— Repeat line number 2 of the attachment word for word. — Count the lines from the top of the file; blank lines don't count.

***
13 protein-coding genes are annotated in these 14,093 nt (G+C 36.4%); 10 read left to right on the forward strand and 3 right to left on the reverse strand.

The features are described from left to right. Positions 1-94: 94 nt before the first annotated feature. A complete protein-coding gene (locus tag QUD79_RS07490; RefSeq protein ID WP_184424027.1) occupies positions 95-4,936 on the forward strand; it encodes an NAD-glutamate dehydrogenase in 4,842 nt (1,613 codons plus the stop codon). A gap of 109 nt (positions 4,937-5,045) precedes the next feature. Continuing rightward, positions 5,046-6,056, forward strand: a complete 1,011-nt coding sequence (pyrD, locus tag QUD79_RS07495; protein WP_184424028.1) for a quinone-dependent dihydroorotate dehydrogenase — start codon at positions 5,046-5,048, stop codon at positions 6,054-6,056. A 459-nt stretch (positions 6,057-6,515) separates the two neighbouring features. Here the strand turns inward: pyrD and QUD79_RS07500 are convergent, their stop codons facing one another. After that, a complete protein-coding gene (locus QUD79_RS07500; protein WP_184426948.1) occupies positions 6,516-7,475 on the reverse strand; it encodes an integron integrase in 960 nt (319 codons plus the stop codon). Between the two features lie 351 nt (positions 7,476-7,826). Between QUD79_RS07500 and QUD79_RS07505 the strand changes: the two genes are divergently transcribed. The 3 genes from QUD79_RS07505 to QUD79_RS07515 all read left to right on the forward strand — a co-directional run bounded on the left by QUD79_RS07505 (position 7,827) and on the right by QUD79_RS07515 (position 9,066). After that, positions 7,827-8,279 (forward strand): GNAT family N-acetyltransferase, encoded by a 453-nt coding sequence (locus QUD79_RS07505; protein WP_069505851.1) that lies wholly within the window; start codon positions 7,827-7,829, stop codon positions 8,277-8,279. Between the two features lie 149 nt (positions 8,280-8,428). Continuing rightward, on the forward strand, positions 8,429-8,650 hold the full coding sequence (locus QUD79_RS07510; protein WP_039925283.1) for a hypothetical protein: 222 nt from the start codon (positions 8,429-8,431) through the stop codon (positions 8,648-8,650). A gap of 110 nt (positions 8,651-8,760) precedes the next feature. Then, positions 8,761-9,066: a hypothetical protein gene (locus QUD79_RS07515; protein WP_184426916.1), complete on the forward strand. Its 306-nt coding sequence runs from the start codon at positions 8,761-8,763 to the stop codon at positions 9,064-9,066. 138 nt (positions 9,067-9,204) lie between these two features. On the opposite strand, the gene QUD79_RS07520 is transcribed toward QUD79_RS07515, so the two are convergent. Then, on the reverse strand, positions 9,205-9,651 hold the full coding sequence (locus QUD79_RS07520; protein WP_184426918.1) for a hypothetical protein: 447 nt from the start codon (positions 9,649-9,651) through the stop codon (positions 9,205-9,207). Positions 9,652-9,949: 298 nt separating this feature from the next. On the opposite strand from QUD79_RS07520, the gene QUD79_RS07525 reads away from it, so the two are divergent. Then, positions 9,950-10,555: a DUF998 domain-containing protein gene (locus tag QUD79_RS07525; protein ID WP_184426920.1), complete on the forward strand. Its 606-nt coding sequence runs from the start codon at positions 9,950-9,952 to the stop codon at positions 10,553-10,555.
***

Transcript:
The features are described from left to right. Positions 1-94: 94 nt before the first annotated feature. A complete protein-coding gene (locus tag QUD79_RS07490; RefSeq protein ID WP_184424027.1) occupies positions 95-4,936 on the forward strand; it encodes an NAD-glutamate dehydrogenase in 4,842 nt (1,613 codons plus the stop codon). A gap of 109 nt (positions 4,937-5,045) precedes the next feature. Continuing rightward, positions 5,046-6,056, forward strand: a complete 1,011-nt coding sequence (pyrD, locus tag QUD79_RS07495; protein WP_184424028.1) for a quinone-dependent dihydroorotate dehydrogenase — start codon at positions 5,046-5,048, stop codon at positions 6,054-6,056. A 459-nt stretch (positions 6,057-6,515) separates the two neighbouring features. Here the strand turns inward: pyrD and QUD79_RS07500 are convergent, their stop codons facing one another. After that, a complete protein-coding gene (locus QUD79_RS07500; protein WP_184426948.1) occupies positions 6,516-7,475 on the reverse strand; it encodes an integron integrase in 960 nt (319 codons plus the stop codon). Between the two features lie 351 nt (positions 7,476-7,826). Between QUD79_RS07500 and QUD79_RS07505 the strand changes: the two genes are divergently transcribed. The 3 genes from QUD79_RS07505 to QUD79_RS07515 all read left to right on the forward strand — a co-directional run bounded on the left by QUD79_RS07505 (position 7,827) and on the right by QUD79_RS07515 (position 9,066). After that, positions 7,827-8,279 (forward strand): GNAT family N-acetyltransferase, encoded by a 453-nt coding sequence (locus QUD79_RS07505; protein WP_069505851.1) that lies wholly within the window; start codon positions 7,827-7,829, stop codon positions 8,277-8,279. Between the two features lie 149 nt (positions 8,280-8,428). Continuing rightward, on the forward strand, positions 8,429-8,650 hold the full coding sequence (locus QUD79_RS07510; protein WP_039925283.1) for a hypothetical protein: 222 nt from the start codon (positions 8,429-8,431) through the stop codon (positions 8,648-8,650). A gap of 110 nt (positions 8,651-8,760) precedes the next feature. Then, positions 8,761-9,066: a hypothetical protein gene (locus QUD79_RS07515; protein WP_184426916.1), complete on the forward strand. Its 306-nt coding sequence runs from the start codon at positions 8,761-8,763 to the stop codon at positions 9,064-9,066. 138 nt (positions 9,067-9,204) lie between these two features. On the opposite strand, the gene QUD79_RS07520 is transcribed toward QUD79_RS07515, so the two are convergent. Then, on the reverse strand, positions 9,205-9,651 hold the full coding sequence (locus QUD79_RS07520; protein WP_184426918.1) for a hypothetical protein: 447 nt from the start codon (positions 9,649-9,651) through the stop codon (positions 9,205-9,207). Positions 9,652-9,949: 298 nt separating this feature from the next. On the opposite strand from QUD79_RS07520, the gene QUD79_RS07525 reads away from it, so the two are divergent. Then, positions 9,950-10,555: a DUF998 domain-containing protein gene (locus tag QUD79_RS07525; protein ID WP_184426920.1), complete on the forward strand. Its 606-nt coding sequence runs from the start codon at positions 9,950-9,952 to the stop codon at positions 10,553-10,555.